Yes the rep mentioned this as well, it allows teams already at the minimum weight to move weight around, making it more centralized, he also mentioned a benefit to lightening suspension parts specifically. As well teams struggling to hit the min weight with heavy riders such as Baz or Redding see a benefit as well. But yes this was the first test, I'm sure we will see them again at Phillip Island...
It?s Vinales versus Marquez | Motor Sport Magazine
They're probably having to add weight in other places though if they're losing weight in others. There's a minimum weight requirement with bike+rider so I'm sure it's more about centralization of mass rather than going on a diet. I'd be interested in seeing exactly what they're trying to do with this idea.
"Ducati’s GP17 appeared with a small box in the back of the seat hump. There was endless speculation about the contents of this box. Pramac Ducati rider Michele Pirro joked that it contained a hotdog and a fizzy drink. Others were sure it contained electronics kit. But why put that weight in the worst possible place – high up and at the rear of the bike?
Or could the box hold a chatter damper? Chatter is a common problem in bike racing – a harmonics mismatch caused by resonance from the tyres and chassis that causes a high-speed vibration between the tyres and the track, which can cause a catastrophic loss of grip. Adding a kilo at the extreme rear of the bike could damp out chatter, because the moment of inertia increases by the square of distance, so a small weight that far from the centre of the motorcycle would have a significant effect.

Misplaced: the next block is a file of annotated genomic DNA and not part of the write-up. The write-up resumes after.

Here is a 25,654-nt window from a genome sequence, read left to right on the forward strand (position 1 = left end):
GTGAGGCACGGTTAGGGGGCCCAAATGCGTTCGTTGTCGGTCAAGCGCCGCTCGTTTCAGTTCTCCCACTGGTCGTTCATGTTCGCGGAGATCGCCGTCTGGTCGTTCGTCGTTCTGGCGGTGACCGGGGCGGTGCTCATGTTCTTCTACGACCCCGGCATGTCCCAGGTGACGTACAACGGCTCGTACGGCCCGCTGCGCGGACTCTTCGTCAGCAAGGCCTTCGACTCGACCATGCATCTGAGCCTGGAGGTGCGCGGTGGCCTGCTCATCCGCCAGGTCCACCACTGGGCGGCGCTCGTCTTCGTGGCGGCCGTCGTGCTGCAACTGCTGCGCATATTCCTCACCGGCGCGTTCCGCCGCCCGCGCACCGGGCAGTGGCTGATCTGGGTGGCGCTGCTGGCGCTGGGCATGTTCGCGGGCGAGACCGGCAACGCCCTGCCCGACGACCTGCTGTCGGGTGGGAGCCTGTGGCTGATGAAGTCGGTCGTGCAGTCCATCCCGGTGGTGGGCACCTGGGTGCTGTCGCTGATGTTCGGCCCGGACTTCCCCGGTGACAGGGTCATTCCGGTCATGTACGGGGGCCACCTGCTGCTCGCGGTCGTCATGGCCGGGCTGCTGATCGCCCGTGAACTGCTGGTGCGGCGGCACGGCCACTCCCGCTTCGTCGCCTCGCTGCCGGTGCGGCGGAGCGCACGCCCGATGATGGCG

Marlboro Team Roberts learned this by coincidence in the late 1980s, during the very early years of datalogging. Wayne Rainey’s Yamaha YZR500 was equipped with a datalogger during practice, but not during the race, because it weighed a significant amount – about two kilos. Rainey would have a great two days of practice and go to bed full of confidence on Saturday night, while his mechanics removed the datalogger. The race would be completely different, Rainey would struggle with chatter, get beaten and return to his pit baffled. At first his crew thought he had got a bad tyre, but after three races they realised what was going on. The datalogger was housed in the set hump and cured any chatter.
Or could the box contain something even more magical? An engineer from a rival MotoGP team suggested it’s a box of winglets. No, really. He thinks the box contains a gyroscope designed to reduce wheelies, thus replacing the winglets that used front-end aero downforce to reduce wheelies.
According to this engineer, the gyroscope is positioned in the very centre of the bike as far back as it can possibly go, which is where it needs to be to have any effect. It must be heavy and spin forward at a very fast rate to affect the attitude of the bike during acceleration. Maybe Ducati uses tungsten, a heavy metal? Years ago HRC used tungsten plugs in their NSR500 crankshaft flywheels to increase or decrease gyroscopic effect.
The gyroscope might work something like an engine turbocharger, spinning at an incredibly high rate (between 80,000 and 200,000rpm is normal for a turbocharger). This gyroscope would obviously do a very different job – spinning forward to overcome the rearward rotation of the motorcycle as it wheelies. Most of us already know that a motorcycle with a forward-spinning crankshaft wheelies less than a bike with a rearward-spinning crank, due to torque reaction."